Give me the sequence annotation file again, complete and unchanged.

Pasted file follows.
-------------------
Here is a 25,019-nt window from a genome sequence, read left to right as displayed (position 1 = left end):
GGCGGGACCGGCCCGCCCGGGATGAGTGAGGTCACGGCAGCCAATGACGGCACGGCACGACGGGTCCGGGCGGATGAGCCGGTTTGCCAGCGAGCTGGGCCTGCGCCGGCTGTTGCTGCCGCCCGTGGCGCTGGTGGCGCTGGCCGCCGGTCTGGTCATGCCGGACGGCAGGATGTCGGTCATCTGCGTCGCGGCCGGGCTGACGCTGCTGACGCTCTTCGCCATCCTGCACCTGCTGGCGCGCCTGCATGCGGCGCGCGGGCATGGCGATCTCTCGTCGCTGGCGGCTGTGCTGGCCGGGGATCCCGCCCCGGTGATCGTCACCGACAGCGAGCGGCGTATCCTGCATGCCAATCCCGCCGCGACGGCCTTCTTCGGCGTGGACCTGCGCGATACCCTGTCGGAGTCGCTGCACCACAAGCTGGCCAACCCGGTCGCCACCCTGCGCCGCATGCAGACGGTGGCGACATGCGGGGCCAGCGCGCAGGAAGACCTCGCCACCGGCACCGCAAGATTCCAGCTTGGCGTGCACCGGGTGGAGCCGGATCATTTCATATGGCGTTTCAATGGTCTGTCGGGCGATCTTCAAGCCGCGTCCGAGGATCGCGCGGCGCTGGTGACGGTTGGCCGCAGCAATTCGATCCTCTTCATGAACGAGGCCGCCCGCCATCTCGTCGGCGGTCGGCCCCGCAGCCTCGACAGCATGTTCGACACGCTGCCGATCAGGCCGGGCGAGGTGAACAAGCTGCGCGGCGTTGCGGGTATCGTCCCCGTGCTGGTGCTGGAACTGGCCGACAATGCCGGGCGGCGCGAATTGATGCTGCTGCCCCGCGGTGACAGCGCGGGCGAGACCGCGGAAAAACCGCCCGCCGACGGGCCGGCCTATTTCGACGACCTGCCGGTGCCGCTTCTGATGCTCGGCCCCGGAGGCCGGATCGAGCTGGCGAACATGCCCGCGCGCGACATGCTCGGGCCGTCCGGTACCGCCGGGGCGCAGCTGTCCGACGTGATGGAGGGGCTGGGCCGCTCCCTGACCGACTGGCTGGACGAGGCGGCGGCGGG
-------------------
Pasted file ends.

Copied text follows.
Here is a 25,019-nt window from a genome sequence, read left to right as displayed (position 1 = left end):
GGCGGGACCGGCCCGCCCGGGATGAGTGAGGTCACGGCAGCCAATGACGGCACGGCACGACGGGTCCGGGCGGATGAGCCGGTTTGCCAGCGAGCTGGGCCTGCGCCGGCTGTTGCTGCCGCCCGTGGCGCTGGTGGCGCTGGCCGCCGGTCTGGTCATGCCGGACGGCAGGATGTCGGTCATCTGCGTCGCGGCCGGGCTGACGCTGCTGACGCTCTTCGCCATCCTGCACCTGCTGGCGCGCCTGCATGCGGCGCGCGGGCATGGCGATCTCTCGTCGCTGGCGGCTGTGCTGGCCGGGGATCCCGCCCCGGTGATCGTCACCGACAGCGAGCGGCGTATCCTGCATGCCAATCCCGCCGCGACGGCCTTCTTCGGCGTGGACCTGCGCGATACCCTGTCGGAGTCGCTGCACCACAAGCTGGCCAACCCGGTCGCCACCCTGCGCCGCATGCAGACGGTGGCGACATGCGGGGCCAGCGCGCAGGAAGACCTCGCCACCGGCACCGCAAGATTCCAGCTTGGCGTGCACCGGGTGGAGCCGGATCATTTCATATGGCGTTTCAATGGTCTGTCGGGCGATCTTCAAGCCGCGTCCGAGGATCGCGCGGCGCTGGTGACGGTTGGCCGCAGCAATTCGATCCTCTTCATGAACGAGGCCGCCCGCCATCTCGTCGGCGGTCGGCCCCGCAGCCTCGACAGCATGTTCGACACGCTGCCGATCAGGCCGGGCGAGGTGAACAAGCTGCGCGGCGTTGCGGGTATCGTCCCCGTGCTGGTGCTGGAACTGGCCGACAATGCCGGGCGGCGCGAATTGATGCTGCTGCCCCGCGGTGACAGCGCGGGCGAGACCGCGGAAAAACCGCCCGCCGACGGGCCGGCCTATTTCGACGACCTGCCGGTGCCGCTTCTGATGCTCGGCCCCGGAGGCCGGATCGAGCTGGCGAACATGCCCGCGCGCGACATGCTCGGGCCGTCCGGTACCGCCGGGGCGCAGCTGTCCGACGTGATGGAGGGGCTGGGCCGCTCCCTGACCGACTGGCTGGACGAGGCGGCGGCGGG